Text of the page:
Alaska salmon back on menu for nat'l parks, Walmart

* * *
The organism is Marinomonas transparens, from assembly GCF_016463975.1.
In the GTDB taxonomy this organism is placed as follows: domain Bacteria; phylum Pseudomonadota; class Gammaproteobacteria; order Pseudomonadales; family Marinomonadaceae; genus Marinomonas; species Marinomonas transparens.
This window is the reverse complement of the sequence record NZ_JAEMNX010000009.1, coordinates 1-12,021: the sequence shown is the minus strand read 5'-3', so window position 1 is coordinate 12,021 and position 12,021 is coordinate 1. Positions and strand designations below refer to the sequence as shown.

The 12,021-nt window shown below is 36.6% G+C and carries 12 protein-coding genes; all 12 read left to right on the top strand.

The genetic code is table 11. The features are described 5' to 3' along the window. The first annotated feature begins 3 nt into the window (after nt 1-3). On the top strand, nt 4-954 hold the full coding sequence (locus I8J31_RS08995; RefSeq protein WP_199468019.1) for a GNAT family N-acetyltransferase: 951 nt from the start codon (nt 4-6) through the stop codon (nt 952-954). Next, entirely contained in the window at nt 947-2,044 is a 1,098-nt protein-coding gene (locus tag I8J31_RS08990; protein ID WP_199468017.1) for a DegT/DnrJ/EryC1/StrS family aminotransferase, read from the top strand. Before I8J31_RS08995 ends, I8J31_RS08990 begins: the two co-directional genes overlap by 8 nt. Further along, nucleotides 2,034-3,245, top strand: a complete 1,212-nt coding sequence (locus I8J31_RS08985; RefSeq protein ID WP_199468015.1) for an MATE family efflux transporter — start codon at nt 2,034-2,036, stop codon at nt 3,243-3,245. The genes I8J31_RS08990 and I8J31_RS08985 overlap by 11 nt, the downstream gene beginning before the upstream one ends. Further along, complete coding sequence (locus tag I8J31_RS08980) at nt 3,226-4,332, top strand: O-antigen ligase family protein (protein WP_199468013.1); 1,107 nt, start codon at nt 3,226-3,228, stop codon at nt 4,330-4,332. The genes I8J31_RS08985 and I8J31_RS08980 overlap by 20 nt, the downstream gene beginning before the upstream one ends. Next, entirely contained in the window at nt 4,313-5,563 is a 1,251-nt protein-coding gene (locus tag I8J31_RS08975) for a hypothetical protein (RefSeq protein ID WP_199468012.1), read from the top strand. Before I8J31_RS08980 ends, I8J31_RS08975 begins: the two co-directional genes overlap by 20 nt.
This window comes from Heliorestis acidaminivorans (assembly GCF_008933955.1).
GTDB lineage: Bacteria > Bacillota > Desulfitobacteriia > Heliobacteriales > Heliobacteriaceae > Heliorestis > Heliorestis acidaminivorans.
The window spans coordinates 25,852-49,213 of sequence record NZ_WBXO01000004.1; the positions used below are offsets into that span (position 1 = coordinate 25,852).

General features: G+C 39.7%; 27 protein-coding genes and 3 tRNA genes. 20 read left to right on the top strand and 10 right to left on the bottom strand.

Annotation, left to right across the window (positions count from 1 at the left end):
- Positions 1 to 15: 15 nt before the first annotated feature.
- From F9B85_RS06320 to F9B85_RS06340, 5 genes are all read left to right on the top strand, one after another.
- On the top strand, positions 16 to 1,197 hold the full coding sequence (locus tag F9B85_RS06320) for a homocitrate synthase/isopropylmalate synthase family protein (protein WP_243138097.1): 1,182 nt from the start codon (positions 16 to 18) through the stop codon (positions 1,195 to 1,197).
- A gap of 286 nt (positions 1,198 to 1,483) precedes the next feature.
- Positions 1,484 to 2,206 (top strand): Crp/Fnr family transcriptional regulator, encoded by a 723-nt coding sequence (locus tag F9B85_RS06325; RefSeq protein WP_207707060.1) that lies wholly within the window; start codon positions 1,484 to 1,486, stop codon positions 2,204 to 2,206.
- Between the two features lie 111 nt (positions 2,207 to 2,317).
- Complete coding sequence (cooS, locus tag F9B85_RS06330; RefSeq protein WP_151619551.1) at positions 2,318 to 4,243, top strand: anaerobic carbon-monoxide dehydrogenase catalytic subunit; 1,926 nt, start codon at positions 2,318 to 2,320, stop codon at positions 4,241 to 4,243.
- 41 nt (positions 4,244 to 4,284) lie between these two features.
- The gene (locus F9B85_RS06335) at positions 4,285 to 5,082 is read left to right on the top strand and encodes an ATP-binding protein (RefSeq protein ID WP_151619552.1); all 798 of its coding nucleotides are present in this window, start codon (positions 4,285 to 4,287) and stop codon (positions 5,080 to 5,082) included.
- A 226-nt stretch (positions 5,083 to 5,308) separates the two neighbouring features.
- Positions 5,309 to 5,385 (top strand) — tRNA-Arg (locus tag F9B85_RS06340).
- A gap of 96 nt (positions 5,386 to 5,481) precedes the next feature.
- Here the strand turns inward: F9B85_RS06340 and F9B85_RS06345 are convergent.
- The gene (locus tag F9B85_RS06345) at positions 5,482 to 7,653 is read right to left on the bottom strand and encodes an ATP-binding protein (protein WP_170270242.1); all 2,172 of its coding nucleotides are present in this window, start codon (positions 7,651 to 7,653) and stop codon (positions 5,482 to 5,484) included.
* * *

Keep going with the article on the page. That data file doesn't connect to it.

Holy Oncorhynchus! Any doubts about the brand power of Alaska salmon can be put to rest after the high visibility contretemps over the past few weeks — and the fish story has a happy ending. All of Alaska’s “powers that be” converged on Walmart and the National Park Service when both reportedly snubbed Alaska salmon over a labeling issue. Both Gov. Sean Parnell and Sen. Mark Begich sent letters to Walmart blasting the ill-advised decision, and Sen. Lisa Murkowski verbally (and very publicly) spanked the NPS for not following its own rules. The dust-up stemmed from Alaska’s decision to opt out of a pricey eco-label by the Marine Stewardship Council that since 2006 Walmart has used to guide its purchases of seafood from sustainably managed fisheries. The process is complex and can cost hundreds of thousands of dollars to an industry or trade group — but a green label has become part of doing seafood business around the globe. The London-based MSC spearheaded the sustainable seafood movement in 1997 and can take credit for setting the standards followed by other groups in the fisheries certifying business. Ironically, Alaska salmon was the MSC’s first “poster fish,” but the state and industry are in the process of transitioning to another fisheries certifier called Global Trust. A routine letter sent to its seafood suppliers whipped things up at Walmart, said Chris Schraeder, senior manager of sustainability communications. “The letter contained a footnote saying that at this point, Alaska salmon did not have an equivalent certification. People interpreted that to mean that Walmart would no longer be purchasing Alaska salmon,” Schraeder said in a phone call from Walmart’s Arkansas headquarters. It is the first time Walmart has found itself in this type of eco-incident, he added, saying that the company commissioned two studies earlier this year to review the standards of other certifiers to make sure the company can deliver on its earth friendly fishing commitment. “What we are really asking is for (Alaska Seafood Marketing Institute), and others who are closely involved in the industry to educate us and give us information so we can make a sound assessment,” Schraeder said. “We are proud to offer Alaska salmon in our stores,” said Andrea Thomas, senior vice president of sustainability. “It is important to us because we know it is important to our customers.” Walmart last week invited Alaska to send a team to its headquarters “to educate senior executives and buyers about Alaska’s sustainable fisheries and management practices,” Gov. Parnell said in a press release. Meanwhile, Sen. Murkowski followed up with U.S. Department of Interior National Park Service officials to make sure that Alaska salmon can be on the menus at food outlets at nearly 130 parks and monuments nationwide.   The senator grilled NPS Director Jonathan Jarvis before the Energy and Natural Resources Committee and he conceded: “What I am willing to do is change the guidelines so it includes Alaska wild caught fish. I think that’s the simple fix here.” After a meeting with Jarvis Aug. 2, Murkowski said she believes the perspective of NPS officials has been broadened, “not just for Alaska, but for all U.S. fisheries.” “We’ve turned heads in the right direction,” Murkowski said in a quick phone call, as she headed back to Alaska from D.C. for the August break. Salmon sales 2012 A snapshot of salmon sales through 2012 shows some good signs for sockeyes. The Alaska Salmon Price Report by the Department of Revenue Tax Division shows market prices for salmon by species, region and product. Here’s a snapshot of 2012 wholesale prices along with some telling comparisons: The bulk of Alaska’s salmon pack goes to markets frozen whole, headed and gutted. Those values for sockeye salmon continued to slide last year, averaging $2.89 per pound, compared to $3.20 in 2011. That trend already has turned around this year, however — the average price for frozen sockeye salmon ticked up a dime from January through April.  Canned reds jumped to $193 per case of talls, a $23 increase from the previous year. Lower supplies and strong demand should keep an upward press on sockeye sales prices throughout the year. Frozen pink salmon prices took a dip last year averaging $1.29 per pound, down from $1.44. Pink salmon roe prices averaged $10.29 per pound in 2012, an increase of $2.63 per pound and bringing the total value to more than $100 million. Pink salmon roe prices from January through April of this year topped $12 per pound.  Chums followed a similar pattern. Frozen chums averaged $1.38 per pound, a drop of 44 cents from 2011. But chum roe rang in at nearly $17 per pound for a total value of $120 million. And prices of chum salmon roe through April topped $20 per pound.  Happy Birthday, USCG Aug. 4 marked the 223rd birthday of our nation’s oldest sea going service — the U.S. Coast Guard. The USCG was launched in 1790 as the U.S. Lighthouse Service when the first Congress gave orders to build 10 vessels to enforce tariff and trade laws, and to prevent smuggling. At the time, that was the only source of revenue for the federal government. The Coast Guard was called the Revenue Cutter Service until 1915 when it was merged with the Life-Saving Service and received its present name from Congress. Back then, historians say rescuers would use small cannons to fire a sort of giant clothesline toward the masts of stranded ships. Attached to the line was a bulky pair of canvas pants, which sailors would climb into and be hauled ashore. In the Coast Guard’s Top 10 list of most memorable missions, the response to Hurricane Katrina ranks as No. 1. The Coast Guard is credited with saving more than 33,000 people after it took charge there. Two Alaska events made the list: the rescue of 520 people after a fire broke out and sank the cruise ship Prinsendam 130 miles off Ketchikan in 1980.  In 1897, six Coast Guardsmen set off from a Cutter near Point Barrow to save the crews of eight whaling ships trapped in the ice. Using dog sleds, they brought 400 reindeer to the whalers in a 1,500-mile journey that took more than two months. The single largest rescue effort in Coast Guard history was in 1937, when a flood on the Mississippi River led to the rescue of 44,000 people — and more than 100,000 head of livestock. Today, roughly 40,000 men and women serve in the US Coast Guard. They are credited for saving more than one million lives and counting. Laine Welch lives in Kodiak. Visit or contact [email protected] for information.